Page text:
The mood among the throng of Aung San Suu Kyi supporters on the side of the road, hoping to catch a glimpse of her on the way to her rally, is nothing short of exuberant.
“Mother Suu! Mother Suu!” they shout. They wave miniature flags of the National League for Democracy (NLD) – Aung San Suu Kyi’s party. They wear flag stickers on their face, and her picture on their T-shirts, T-shirts that are now openly displayed for sale around town, where for years it was risky even to say her name.
It’s campaign season in Myanmar, also known as Burma. Parliamentary elections are scheduled for April, and Nobel laureate Aung San Suu Kyi is by far the most celebrated candidate.
One of the supporters who turned out to see her is a fruit vendor named Khin Pyone Win, who said if Aung San Suu Kyi is elected to parliament, life will get better, because “everyone loves her.”
Farther down the street, 17-year-old May Thu Aung waited with a bouquet of flowers to hand to Aung San Suu Kyi when her vehicle drives by. May said she admires Aung San Suu Kyi’s bravery, and commitment. She sees her as a role model, and hopes to be a politician like her someday.
The crowd erupts as Aung San Suu Kyi’s vehicle comes into view. May barely manages to get to the window and hand her role model the bouquet, before a crowd presses in, running alongside the vehicle, trying to touch it if they can.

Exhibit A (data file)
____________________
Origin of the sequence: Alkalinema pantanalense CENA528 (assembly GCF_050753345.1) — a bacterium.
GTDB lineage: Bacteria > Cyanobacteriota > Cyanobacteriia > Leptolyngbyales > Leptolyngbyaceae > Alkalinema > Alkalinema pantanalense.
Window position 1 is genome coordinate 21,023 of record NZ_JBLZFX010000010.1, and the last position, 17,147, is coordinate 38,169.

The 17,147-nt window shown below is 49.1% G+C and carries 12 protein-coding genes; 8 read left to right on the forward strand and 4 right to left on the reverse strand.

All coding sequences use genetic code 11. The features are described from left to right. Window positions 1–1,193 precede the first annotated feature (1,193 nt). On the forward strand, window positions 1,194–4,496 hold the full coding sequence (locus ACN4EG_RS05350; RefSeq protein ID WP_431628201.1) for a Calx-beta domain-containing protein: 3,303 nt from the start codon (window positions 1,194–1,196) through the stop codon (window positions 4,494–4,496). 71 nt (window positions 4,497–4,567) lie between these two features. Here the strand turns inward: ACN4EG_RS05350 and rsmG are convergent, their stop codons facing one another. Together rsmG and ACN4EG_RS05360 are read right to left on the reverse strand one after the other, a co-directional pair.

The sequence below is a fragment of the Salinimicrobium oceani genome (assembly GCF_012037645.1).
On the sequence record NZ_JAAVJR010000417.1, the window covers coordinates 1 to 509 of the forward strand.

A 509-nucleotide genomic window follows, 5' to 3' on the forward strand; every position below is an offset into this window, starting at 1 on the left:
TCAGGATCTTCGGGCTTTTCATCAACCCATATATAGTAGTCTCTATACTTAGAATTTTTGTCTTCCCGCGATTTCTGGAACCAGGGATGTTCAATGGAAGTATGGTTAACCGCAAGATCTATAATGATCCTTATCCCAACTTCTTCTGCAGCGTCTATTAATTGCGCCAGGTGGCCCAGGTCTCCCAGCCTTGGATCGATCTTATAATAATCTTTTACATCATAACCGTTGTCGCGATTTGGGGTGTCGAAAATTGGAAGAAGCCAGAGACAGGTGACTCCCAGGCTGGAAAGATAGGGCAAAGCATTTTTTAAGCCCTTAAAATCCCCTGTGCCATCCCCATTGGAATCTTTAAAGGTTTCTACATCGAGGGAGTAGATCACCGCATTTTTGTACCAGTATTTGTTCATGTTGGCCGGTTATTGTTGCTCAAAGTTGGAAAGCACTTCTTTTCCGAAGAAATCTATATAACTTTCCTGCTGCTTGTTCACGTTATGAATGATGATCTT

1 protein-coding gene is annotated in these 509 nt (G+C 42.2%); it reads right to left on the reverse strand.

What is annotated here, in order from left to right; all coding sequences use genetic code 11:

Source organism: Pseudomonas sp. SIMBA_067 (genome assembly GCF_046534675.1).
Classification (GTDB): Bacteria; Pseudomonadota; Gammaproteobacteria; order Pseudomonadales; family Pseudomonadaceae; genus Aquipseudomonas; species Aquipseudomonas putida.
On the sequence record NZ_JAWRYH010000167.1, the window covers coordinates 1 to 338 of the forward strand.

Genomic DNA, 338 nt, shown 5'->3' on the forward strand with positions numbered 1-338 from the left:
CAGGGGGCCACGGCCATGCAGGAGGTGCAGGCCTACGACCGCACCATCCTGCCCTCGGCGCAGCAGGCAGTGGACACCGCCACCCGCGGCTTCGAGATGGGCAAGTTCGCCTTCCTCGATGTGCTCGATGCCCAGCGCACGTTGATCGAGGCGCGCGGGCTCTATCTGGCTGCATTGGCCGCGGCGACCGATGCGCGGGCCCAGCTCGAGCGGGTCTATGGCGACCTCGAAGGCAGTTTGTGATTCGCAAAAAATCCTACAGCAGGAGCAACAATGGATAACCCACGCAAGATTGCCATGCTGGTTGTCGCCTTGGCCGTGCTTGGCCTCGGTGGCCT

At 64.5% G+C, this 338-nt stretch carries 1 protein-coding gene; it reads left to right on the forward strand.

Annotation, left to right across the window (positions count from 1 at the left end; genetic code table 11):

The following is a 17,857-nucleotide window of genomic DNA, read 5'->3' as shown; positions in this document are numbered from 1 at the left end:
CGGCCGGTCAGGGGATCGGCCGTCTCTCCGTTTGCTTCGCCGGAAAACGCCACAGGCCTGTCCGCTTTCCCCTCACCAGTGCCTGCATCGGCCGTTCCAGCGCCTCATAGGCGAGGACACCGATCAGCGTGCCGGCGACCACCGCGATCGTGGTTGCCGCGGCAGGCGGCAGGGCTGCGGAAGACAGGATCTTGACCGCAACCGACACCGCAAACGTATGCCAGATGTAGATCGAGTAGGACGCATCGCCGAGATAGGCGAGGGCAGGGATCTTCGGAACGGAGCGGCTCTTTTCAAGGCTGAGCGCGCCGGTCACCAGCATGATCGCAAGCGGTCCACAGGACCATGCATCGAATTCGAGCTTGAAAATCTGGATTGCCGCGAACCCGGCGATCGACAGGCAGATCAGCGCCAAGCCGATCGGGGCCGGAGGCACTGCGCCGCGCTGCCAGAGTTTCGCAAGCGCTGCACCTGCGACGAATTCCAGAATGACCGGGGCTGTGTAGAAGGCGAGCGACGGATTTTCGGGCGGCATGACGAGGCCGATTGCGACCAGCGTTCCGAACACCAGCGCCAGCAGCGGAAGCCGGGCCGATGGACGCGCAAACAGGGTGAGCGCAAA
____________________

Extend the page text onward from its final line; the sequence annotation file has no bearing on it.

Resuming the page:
Others join the convoy – cars, jeeps, motorcycles, bicycles, buses – with people jammed in hanging out the doors, waving big red NLD flags. The convoy crawls for much of its 35-mile route, but no one seems to care. They sing and chant, and wave at the villagers who line much of the route. There is no visible military presence along the way, and no interference.
“For 23 years, under military rule, we had to shut our mouths, shut our ears, shut our eyes. Now this!” said one driver. He grins and pumps his fists in the air.
All this raises the question of why Myanmar’s military, after almost 50 years of authoritarian rule, is suddenly willing to move in such a different direction. One reason could be a desire to get long-standing U.S. economic sanctions lifted, so Myanmar’s economy can take off. Another could be to stop relying so heavily on China. There are other factors as well.